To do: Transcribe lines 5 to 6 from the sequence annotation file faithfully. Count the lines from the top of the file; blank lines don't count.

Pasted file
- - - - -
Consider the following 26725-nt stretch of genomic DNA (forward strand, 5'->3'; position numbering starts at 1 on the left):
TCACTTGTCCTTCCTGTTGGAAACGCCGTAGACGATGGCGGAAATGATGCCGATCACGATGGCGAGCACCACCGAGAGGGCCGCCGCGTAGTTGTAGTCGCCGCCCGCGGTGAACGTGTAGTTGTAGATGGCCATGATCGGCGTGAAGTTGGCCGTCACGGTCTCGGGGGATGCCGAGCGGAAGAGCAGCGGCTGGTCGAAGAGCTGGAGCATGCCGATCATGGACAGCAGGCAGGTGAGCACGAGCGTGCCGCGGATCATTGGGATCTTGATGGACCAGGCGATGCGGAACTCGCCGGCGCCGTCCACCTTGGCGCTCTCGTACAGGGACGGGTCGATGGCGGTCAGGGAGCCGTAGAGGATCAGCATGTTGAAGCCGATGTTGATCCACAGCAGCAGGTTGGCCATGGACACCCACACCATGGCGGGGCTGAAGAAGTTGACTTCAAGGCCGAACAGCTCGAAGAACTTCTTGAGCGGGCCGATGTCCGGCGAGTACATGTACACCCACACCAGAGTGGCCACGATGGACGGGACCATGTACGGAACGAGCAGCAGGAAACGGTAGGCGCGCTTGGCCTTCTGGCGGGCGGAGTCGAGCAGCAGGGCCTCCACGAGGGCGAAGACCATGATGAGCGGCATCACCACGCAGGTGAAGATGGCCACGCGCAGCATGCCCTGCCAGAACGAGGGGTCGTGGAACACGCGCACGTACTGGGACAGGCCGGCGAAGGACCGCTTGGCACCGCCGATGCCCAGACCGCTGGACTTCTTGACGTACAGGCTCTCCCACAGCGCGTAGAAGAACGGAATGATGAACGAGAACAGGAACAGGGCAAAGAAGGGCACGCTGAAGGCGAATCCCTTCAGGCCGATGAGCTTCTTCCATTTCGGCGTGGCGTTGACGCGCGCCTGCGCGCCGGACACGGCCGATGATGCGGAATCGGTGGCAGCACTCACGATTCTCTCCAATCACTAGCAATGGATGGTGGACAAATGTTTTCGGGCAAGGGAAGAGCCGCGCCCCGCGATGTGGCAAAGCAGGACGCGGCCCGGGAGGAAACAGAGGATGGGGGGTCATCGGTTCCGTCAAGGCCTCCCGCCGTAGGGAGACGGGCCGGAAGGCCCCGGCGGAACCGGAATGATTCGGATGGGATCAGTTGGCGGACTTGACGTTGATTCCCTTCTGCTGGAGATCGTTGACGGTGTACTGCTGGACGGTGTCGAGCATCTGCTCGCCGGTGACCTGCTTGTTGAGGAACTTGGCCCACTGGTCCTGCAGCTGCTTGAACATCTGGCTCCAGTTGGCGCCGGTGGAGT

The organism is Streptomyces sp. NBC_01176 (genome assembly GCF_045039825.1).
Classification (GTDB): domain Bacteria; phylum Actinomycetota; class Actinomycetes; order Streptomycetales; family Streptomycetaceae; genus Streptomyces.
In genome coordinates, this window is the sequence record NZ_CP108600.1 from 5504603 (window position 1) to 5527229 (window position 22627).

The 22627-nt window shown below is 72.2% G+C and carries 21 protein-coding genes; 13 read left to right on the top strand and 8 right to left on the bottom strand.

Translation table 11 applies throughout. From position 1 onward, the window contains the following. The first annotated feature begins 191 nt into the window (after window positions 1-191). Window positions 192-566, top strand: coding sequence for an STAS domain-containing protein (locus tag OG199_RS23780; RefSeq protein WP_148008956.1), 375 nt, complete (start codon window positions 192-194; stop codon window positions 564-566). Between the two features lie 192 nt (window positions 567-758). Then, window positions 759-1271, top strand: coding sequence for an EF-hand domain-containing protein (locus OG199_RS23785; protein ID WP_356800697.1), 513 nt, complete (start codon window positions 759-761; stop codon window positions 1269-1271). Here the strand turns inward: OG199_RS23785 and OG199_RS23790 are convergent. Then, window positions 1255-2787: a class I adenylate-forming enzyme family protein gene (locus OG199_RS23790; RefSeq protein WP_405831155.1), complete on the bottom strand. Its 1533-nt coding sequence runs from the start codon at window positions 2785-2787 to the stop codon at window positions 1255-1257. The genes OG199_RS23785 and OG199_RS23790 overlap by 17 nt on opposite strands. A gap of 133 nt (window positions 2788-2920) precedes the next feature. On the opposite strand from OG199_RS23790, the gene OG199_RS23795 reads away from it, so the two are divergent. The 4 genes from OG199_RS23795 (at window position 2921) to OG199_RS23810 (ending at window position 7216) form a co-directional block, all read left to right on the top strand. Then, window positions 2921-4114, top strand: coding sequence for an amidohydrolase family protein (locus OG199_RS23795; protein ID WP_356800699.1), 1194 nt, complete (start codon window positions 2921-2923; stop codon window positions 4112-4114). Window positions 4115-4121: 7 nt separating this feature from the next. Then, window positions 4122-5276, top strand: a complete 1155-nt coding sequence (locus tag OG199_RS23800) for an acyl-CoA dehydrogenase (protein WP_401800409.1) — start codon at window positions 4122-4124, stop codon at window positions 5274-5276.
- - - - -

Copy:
In genome coordinates, this window is the sequence record NZ_CP108600.1 from 5504603 (window position 1) to 5527229 (window position 22627).

The 22627-nt window shown below is 72.2% G+C and carries 21 protein-coding genes; 13 read left to right on the top strand and 8 right to left on the bottom strand.